EMCF, majority owned by ABN AMRO Clearing Bank, says that its latest fee equates to a lower rate than the clearing and netting fee for the same amount of business in the US, which would represent the culmination of a drastic reduction in European clearing fees over the last five years.

According to Thomson Reuters, clearing costs in Europe had fallen to ten times those levied in the US by the summer of 2010, from 100 times in 2006.

“EMCF has the advantage of running a low-cost model,” said Brown. “We have only 35 staff and we are not carrying any legacy systems. That enables us to really keep costs down. We have also negotiated proactively with settlement agents to reduce the settlement fees for our customers.”

A turning tide 

Up to 60% of Europe’s equity trading flows are expected to be fully interoperable before the end of the year. In addition to existing arrangements between the London Stock Exchange (LSE) and SIX Swiss Exchange, which have offered the choice of SIX x-clear and LCH.Clearnet since 2008, the LSE’s Turquoise MTF launched the first phase of its own interoperability scheme in November.  Turquoise added LCH.Clearnet to its existing clearing arrangement with EuroCCP and intends to offer further choice in due course.

UBS MTF already offers fully interoperable clearing, while Nasdaq OMX Nordic – which runs domestic Swedish, Danish and Finnish markets – and Scandinavian MTF Burgundy will follow suit with their own full interoperability programmes in the spring. SIX Swiss Exchange, which shares a parent with SIX x-clear, is also engaged in discussions to add EMCF and EuroCCP to its post-trade options.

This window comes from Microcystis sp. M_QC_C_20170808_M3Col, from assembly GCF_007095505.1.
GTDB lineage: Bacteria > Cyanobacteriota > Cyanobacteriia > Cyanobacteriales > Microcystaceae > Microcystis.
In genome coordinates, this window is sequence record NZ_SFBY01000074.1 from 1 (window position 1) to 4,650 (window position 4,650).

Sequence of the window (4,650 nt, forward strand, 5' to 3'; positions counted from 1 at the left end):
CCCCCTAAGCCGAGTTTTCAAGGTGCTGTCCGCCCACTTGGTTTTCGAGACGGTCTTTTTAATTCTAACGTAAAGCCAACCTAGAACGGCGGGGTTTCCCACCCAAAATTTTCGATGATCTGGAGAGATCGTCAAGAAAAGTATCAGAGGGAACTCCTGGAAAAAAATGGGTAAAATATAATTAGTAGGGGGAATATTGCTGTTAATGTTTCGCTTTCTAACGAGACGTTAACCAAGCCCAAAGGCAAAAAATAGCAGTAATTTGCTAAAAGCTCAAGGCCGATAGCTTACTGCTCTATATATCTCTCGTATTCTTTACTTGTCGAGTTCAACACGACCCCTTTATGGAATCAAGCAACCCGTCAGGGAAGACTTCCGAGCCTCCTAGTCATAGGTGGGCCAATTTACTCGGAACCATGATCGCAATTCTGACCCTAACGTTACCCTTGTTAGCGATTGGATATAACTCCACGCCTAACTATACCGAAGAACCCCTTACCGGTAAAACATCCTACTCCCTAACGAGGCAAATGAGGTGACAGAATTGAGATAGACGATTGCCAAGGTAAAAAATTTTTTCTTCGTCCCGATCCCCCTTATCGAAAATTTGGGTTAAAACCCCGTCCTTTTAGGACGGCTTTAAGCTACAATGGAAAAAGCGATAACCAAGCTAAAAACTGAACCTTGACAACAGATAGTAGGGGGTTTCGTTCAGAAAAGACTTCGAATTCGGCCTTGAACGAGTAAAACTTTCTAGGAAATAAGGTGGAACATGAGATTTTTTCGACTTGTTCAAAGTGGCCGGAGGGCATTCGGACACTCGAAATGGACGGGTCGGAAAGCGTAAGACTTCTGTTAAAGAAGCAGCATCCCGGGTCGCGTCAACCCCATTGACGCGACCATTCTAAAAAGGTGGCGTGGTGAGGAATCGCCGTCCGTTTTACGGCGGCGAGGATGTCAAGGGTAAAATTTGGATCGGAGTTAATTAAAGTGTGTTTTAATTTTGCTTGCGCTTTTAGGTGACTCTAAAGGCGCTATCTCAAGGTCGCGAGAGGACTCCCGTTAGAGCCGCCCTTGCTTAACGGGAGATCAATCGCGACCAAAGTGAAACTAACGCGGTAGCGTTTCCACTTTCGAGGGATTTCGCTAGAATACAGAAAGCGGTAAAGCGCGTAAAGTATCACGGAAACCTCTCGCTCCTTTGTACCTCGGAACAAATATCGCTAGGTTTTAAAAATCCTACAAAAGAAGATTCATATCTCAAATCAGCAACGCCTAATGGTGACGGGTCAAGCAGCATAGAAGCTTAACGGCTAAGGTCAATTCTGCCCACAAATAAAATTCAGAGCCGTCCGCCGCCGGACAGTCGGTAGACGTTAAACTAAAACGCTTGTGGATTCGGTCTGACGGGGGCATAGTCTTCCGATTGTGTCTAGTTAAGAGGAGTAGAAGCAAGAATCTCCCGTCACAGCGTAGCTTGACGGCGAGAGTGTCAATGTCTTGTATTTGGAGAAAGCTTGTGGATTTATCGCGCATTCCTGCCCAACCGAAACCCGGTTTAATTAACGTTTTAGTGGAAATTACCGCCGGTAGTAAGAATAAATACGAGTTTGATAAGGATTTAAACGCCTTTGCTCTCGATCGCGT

The ability to offer cheaper clearing was one of the decisive advantages that helped Europe’s MTFs gain market share from the incumbent exchanges in the years since MiFID established competition between trading venues in 2007. Using newer, smaller clearers such as EMCF and EuroCCP, the MTFs carved out a substantial portion of Europe’s liquidity for themselves. As of 29 February, BATS Chi-X Europe currently has 24% market share of equity trading in Europe, according to figures provided by Thomson Reuters.

Although the entry of new clearing providers lowered clearing fees, direct competition between CCPs has taken longer to establish. Regulatory concerns over systemic risk and the resilience of CCPs in the event of a default held up interoperability during much of 2011. The difficulty was eventually resolved by a deal in which Europe’s would-be interoperable CCPs agreed to set aside margin against each other, in specific external accounts reserved for the purpose.

Even so, not all of Europe’s trading venues offer full interoperability. NYSE Euronext and Deutsche Börse have yet to offer interoperable clearing at all, while the LSE only offers two options.

“Interoperability is in its infancy,” said Brown. “As customers become used to consolidating their clearing needs, we believe the pressure on other European markets to open up to interoperability will only increase. Customers will demand that choice, and the vertical siloes will have to open up to competition.”